The concluding section of the report identified several “segments” or “clusters” within our church. “While these ‘clusters’ are informal and fluid, their identification may aid us in viewing the diversity within the PC(USA).” This discussion is interesting, giving us a helpful snapshot of our church today:

Segment 1: Purposeful Progressives (35%)
Segment 2: Disappointed and Discerning (19%)
Segment 3: Family Facilitators (15%)
Segment 4: Rooted and Resolute (10%)
Segment 5: Not categorized (21%)

            With which cluster do you associate? Within the church, do you regularly have serious conversation with people from other clusters? Do you consider this kind of wild diversity within the membership of our church a good thing for our common life, or a burden?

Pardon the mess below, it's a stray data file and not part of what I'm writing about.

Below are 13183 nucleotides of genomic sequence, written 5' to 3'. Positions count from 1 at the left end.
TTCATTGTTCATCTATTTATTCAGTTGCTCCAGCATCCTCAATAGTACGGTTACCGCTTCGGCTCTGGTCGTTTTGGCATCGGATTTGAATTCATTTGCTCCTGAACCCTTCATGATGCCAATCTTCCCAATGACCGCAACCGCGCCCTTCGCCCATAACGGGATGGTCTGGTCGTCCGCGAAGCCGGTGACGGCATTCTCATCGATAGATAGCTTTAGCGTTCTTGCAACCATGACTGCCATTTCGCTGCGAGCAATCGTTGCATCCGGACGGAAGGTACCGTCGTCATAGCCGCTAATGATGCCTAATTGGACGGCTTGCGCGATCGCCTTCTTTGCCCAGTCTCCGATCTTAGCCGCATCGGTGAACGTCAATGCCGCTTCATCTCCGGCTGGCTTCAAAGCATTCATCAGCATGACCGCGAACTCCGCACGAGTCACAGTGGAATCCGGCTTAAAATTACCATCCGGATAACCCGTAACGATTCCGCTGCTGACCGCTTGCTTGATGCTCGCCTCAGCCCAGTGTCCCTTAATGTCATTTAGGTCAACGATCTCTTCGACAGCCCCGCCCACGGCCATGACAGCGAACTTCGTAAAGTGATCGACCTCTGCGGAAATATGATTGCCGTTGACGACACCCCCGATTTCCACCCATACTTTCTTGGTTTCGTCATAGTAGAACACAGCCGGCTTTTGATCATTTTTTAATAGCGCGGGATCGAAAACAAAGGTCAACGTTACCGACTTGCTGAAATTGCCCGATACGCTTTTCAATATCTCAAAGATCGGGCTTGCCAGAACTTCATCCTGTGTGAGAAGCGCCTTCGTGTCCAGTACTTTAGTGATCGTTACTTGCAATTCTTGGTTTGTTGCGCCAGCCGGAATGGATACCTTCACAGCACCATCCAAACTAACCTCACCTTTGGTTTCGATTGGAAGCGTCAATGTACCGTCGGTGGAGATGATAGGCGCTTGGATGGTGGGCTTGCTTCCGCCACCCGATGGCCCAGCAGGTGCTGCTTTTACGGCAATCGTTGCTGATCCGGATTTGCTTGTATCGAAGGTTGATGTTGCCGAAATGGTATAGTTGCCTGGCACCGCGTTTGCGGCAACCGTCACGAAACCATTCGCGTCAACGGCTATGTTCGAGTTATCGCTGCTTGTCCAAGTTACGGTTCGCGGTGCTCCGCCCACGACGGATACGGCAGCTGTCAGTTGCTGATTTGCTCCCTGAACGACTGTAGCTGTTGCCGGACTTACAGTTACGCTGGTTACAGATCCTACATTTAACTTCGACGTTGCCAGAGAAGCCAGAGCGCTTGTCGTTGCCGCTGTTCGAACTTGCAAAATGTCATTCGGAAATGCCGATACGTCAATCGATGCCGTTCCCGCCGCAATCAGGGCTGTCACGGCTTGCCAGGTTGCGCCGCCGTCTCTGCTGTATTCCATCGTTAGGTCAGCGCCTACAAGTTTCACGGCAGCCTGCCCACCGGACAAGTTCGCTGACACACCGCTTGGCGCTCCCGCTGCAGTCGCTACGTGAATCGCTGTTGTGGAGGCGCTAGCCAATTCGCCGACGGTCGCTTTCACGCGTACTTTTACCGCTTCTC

The full report, including descriptions and definitions for each of these Segments is included in When We Gather At The Table, found as Item 04-Report within the Way Forward Committee on PC-Biz.

Thursday, June 16, 2016

Reflections on the meeting of the 2016 General Assembly: Part Two

The Israel Palestine Conflict:

Once again the Israel Palestine conflict will be an important topic and action item at this year's General Assembly. The General Assembly is receiving a lengthy report from the Advisory Committee on Social Witness Policy titled, "Israel-Palestine: For Human Values in the Absence of a Just Peace".